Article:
Tavern sandwich

From Wikipedia, the free encyclopedia
  (Redirected from Loose meat)
Jump to: navigation, search
Tavern Sandwich
A tavern sandwich with cheese
Alternative names Loose Meat
Type Sandwich
Course Main
Place of origin United States
Region or state Midwestern United States
Serving temperature Hot
Main ingredients Bun, ground beef, onions
Cookbook: Tavern Sandwich  Media: Tavern Sandwich

A tavern sandwich (also called a loose meat sandwich) is a sandwich consisting of unseasoned ground beef on a bun, mixed with sauteed onions, and sometimes topped with pickles, ketchup, mustard, and cheese.

The tavern sandwich is unlike a hamburger, because a tavern's meat is cooked loose rather than formed into a compact patty. It more closely resembles a sloppy joe, without the tomato sauce.[1] [2]


The sandwich was created first as a "steamed hamburger" in 1920 by Carroll Dietz of Missoula, Montana, and imitated in 1934 by Abraham Kaled at Ye Olde Tavern in Sioux City, Iowa.[3] It is the latter location that gave the sandwich its name.[3][4] In Illinois, this sandwich is also known as a "loose hamburger sandwich".[5]

Maid-Rite, an American casual dining franchise restaurant chain, began selling their version of the sandwich in 1926 under the name "loose meat," predating the name "tavern sandwich".[6]

The sandwich is well known throughout the Midwestern United States, and is served not only in small, local establishments but also in franchise locations such as Dairy Queen and Maid-Rite. The Wichita, Kansas-based chain Nu Way Cafe serves a version of the tavern/loose meat sandwich called a "Nu Way".[7]

Cultural references[edit]

In later seasons of the American sitcom Roseanne, Roseanne Conner (Roseanne Barr) co-owns a restaurant called the "Lanford Lunch Box" in the fictional town of Lanford, Illinois, which specializes in loose meat sandwiches.[8] The inspiration for Lunch Box was a real-life restaurant called Canteen Lunch in the Alley in Ottumwa, Iowa.[9] In 1993, Roseanne and then-husband Tom Arnold opened Roseanne and Tom's Big Food Diner (based on the fictional Lanford Lunchbox) in Eldon, Iowa (less than 20 miles southeast of Ottumwa's Canteen Lunch), also specializing in loose meat sandwiches.[citation needed]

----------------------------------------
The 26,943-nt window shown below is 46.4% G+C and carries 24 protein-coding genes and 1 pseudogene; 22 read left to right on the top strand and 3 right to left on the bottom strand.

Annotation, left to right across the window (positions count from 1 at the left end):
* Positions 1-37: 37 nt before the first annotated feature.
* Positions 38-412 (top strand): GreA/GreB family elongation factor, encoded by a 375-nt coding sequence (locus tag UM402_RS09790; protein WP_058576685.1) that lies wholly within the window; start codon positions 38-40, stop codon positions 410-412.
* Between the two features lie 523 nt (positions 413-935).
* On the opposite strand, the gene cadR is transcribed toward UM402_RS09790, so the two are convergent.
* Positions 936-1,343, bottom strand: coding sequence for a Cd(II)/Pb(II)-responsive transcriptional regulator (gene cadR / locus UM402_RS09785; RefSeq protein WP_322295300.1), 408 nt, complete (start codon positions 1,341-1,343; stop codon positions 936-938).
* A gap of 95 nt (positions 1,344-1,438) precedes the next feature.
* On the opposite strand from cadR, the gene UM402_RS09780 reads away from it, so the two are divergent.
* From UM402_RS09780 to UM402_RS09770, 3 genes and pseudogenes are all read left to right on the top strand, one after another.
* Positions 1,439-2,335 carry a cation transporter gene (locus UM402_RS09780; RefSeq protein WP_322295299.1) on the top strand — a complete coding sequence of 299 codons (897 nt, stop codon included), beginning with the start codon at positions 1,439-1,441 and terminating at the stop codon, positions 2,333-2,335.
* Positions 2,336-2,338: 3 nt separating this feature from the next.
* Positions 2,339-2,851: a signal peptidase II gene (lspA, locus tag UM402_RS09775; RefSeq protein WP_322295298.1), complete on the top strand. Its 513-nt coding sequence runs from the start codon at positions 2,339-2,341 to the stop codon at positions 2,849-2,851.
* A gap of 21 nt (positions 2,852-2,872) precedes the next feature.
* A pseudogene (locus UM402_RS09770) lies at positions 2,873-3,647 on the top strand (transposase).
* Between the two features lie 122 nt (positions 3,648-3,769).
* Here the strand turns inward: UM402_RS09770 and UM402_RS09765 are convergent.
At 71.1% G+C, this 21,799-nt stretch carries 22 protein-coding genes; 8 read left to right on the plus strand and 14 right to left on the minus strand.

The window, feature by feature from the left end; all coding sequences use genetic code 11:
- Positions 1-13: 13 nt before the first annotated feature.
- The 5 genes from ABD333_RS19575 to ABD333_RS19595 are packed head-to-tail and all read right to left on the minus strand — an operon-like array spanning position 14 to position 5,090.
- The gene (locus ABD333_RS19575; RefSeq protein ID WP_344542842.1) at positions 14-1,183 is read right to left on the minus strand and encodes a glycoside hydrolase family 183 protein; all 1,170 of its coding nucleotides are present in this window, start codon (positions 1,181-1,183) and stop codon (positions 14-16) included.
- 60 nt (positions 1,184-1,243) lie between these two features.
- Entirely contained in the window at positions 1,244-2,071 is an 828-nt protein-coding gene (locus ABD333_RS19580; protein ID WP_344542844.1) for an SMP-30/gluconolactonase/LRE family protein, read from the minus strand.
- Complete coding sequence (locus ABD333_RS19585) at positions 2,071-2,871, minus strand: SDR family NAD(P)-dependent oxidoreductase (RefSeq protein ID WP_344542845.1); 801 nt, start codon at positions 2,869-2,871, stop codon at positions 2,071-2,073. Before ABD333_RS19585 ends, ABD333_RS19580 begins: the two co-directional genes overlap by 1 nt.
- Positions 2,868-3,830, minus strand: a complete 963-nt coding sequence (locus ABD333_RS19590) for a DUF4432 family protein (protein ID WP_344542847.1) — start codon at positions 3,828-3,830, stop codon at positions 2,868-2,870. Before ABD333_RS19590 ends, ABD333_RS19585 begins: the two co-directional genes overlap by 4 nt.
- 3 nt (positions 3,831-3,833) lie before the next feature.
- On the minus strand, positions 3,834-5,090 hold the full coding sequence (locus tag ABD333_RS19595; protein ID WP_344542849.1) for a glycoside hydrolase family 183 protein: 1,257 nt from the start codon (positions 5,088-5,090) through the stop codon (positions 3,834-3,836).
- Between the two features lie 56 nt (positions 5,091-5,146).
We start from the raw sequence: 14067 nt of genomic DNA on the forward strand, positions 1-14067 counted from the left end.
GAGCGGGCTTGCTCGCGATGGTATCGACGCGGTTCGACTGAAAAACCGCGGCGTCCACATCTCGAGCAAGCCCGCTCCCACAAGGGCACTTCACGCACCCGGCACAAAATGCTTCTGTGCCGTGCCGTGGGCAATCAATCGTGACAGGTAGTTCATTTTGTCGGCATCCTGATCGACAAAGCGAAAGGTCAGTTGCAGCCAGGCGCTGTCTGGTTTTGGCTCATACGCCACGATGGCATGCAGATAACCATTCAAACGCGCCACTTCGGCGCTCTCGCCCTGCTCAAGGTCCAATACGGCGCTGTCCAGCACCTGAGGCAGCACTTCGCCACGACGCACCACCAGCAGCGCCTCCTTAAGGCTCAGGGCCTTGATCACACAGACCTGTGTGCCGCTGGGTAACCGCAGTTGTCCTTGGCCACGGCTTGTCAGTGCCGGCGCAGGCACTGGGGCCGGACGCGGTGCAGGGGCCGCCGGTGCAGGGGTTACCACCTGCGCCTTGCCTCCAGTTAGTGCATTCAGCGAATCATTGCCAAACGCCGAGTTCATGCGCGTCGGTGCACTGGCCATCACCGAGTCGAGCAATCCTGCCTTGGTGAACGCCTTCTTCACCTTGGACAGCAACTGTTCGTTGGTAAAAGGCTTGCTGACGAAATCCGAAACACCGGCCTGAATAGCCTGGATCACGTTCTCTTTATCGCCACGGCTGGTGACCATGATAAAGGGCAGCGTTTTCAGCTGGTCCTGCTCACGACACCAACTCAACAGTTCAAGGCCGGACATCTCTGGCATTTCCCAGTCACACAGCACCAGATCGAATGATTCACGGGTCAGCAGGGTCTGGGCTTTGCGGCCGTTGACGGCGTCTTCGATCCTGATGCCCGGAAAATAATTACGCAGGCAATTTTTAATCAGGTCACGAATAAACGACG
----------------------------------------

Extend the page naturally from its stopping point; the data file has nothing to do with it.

Iowa's loose meat sandwich figures in The Good Wife, season 7, episode 11, in which a presidential candidate completing the Full Grassley is forced to eat a loose meat sandwich at each stop.[10]

See also[edit]


  1. ^ Peterson, p. 137.
  2. ^ Grant and Ferrara, p. 235.
  3. ^ a b Mariani, p. 297.
  4. ^ Grant and Ferrara, p. 235.
  5. ^ Dondanville, p. 215.
  6. ^ Mercuri, Becky (2004). "American sandwich: great eats from all 50 states". Gibbs Smith. 
  7. ^ Smith, p. 87-88.
  8. ^ Metcalf, p. 116.
  9. ^ "TV ACRES:Restaurants, Bars & Nightclubs > Lanford Lunch Box (ROSEANNE/ABC/1988-97)". www.tvacres.com. Retrieved 6 July 2012. 
  10. ^ "'The Good Wife' Recap: Enjoy Every Sandwich". www.tvline.com. Retrieved 11 January 2016. 


  • Dondanville, Ruth. Nobody Cooks Like Ruth: Menus From Cherotree (Haverford, PA: Infinity Publishing), 2003. ISBN 0-7414-1418-X
  • Grant, Tina & Miranda H. Ferrara. International Directory of Company Histories (Chicago: St. James Press), 2004. ISBN 1-55862-504-6
  • Mariani, John F. The Encyclopedia of American Food and Drink (New York: Lebhar-Friedman), 1999. ISBN 0-86730-784-6
  • Metcalf, Allan A. How We Talk: American Regional English Today (Boston: Houghton Mifflin), 2000. ISBN 0-618-04362-4
  • Peterson, Eric. Ramble: A Field Guide to the U.S.A. (Denver, CO: Speck Press), 2006. ISBN 1-933108-08-8
  • Smith, Vernon L. Discovery: A Memoir (Bloomington, IN: AuthorHouse), 2008. ISBN 1-4343-8431-4